An enchanting historical adventure in France: Puy du Fou
By ROSEMIN ANDERSON
Few may know that one of Europe’s greatest amusement parks resides in the rural countryside near Nantes, France. Puy du Fou is an inexplicably joyous theme park in the traditional sense, providing spectacular outdoor shows on the theme of history (French and otherwise) for all the family to enjoy.
The experience isn’t merely restricted to the shows; the 50 hectares of land that make up Puy du Fou encompass themed hotels, eateries and shopping areas. A two day exploration of the park will just about cover everything, with a little time to spare, making it an exciting weekend away for those with children visiting the coast of France.
We recommend starting your journey with a booking at one of the delightful themed hotels. Choose from the Roman villas (complete with resident camels), Viking stilt houses on the lake, “tents” from the battle of the Fields of the Cloth of Gold or splash out on the quirky Le Logis de Lescure, which has an 18th Century design. Each is beautifully fitted out with themed interior décor and enough space to keep the whole family together in style.
Each hotel has its own themed buffet-style eaterie; the Vikings naturally eat fish dishes and the medieval knights have roasted meats, of course. However, vegetarians will find that their tastes are catered to as well, so even the most picky child adventurer will be satisfied.
The park is handily mapped out for ease of exploration, and has pockets of main attractions and side attractions. Side attractions include working medieval and 18th Century villages, complete with stonemasons, leatherworkers and ironmongers, where you can purchase hand made items to take home. A market square – built in a WWI-era style – features a bakery and adorable sweet shops, as well as live music.
Despite these fun pursuits, the main attractions are by far the most exciting part of the park. Each show is themed on a part of history, both real and fictional – for example, King Arthur and his knights, a Viking battle, a Roman gladiator fight, a medieval jousting tournament. The storylines are simple enough for the young ones to follow, and headsets are provided to give a translation from the French.
For example, the day could start with Le Bal des Oiseaux Fantômes, where over 200 birds soar thrillingly close to the audience in a story of medieval ghosts and falconers. Seeing eagles, vultures, falcons and doves all swooping through the air in a choreagraphed ballet is absolutely amazing for both adults and children alike.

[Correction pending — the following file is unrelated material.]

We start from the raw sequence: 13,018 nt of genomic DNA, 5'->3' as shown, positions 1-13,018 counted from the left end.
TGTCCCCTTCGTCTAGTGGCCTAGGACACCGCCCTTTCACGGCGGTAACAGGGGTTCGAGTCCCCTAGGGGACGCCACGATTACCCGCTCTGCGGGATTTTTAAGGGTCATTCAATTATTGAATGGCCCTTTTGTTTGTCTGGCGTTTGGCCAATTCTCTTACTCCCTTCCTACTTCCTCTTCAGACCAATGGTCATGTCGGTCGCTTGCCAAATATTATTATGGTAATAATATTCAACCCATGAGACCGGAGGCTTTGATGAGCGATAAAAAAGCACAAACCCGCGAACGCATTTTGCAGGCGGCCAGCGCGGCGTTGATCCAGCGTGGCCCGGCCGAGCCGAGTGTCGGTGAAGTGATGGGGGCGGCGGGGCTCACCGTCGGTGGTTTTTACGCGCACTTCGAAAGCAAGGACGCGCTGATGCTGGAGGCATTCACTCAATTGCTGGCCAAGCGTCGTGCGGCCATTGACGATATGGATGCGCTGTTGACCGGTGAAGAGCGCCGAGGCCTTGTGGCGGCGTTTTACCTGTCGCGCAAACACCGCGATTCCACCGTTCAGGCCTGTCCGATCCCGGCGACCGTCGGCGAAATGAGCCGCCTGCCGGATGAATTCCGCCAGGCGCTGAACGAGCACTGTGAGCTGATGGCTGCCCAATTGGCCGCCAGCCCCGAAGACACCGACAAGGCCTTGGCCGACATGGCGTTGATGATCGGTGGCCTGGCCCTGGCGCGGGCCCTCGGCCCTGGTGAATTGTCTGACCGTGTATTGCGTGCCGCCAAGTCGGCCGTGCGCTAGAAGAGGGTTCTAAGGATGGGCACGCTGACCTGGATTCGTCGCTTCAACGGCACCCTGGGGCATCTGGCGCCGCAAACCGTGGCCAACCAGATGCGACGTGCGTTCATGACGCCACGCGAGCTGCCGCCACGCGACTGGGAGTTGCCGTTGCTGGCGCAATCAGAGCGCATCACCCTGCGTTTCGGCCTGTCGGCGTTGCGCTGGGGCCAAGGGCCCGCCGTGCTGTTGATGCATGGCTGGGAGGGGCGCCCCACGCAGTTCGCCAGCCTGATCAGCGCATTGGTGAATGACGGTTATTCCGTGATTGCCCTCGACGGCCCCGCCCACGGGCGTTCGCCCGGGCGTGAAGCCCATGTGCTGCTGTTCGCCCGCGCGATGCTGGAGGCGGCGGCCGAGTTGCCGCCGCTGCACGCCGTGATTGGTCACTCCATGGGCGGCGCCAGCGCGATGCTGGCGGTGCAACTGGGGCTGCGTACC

Perhaps you could continue with a Roman gladiator fight, taking the side of the Romans or the Gauls and watching chariot races, followed by lion taming from the same trainer (and lion pride) as was featured in Ridley Scott’s Gladiator. A parade of Roman beasts features exotic creatures such as ostriches, tigers, jaguars and hyenas, all breathtaking to see up close.
In the evening, a night show will perfectly conclude a day full of excitement and adventure. The original Puy du Fou show that started it all, the Cinéscénie, is only available to view from during the summer season, but should you visit at another time, there is always Les Orgues de Feu to enjoy, with a luminous grand piano – along with its pianist – rising eerily from the lake to the sounds of iridiscent musicians that glide on the water.
The magic of Puy du Fou is hard to describe. The sheer enormity of training the hundreds of animals required, and the skill of the acrobatic actors, are what makes the park enjoyable for even the most hardened adult. The warm and welcoming atmosphere makes the visit very easy, and the truly spectacular nature of the shows makes every Euro worth it. We highly recommend a visit.
If you cannot make it to France, do not fear – in summer of 2016, a British version of Puy du Fou, Eleven Arches, will be opening in County Durham in the stunning grounds of historical Auckland Castle.
More information on Puy du Fou and tickets to the park can be found at www.puydufou.fr. For more information on Eleven Arches, visit http://elevenarches.org/.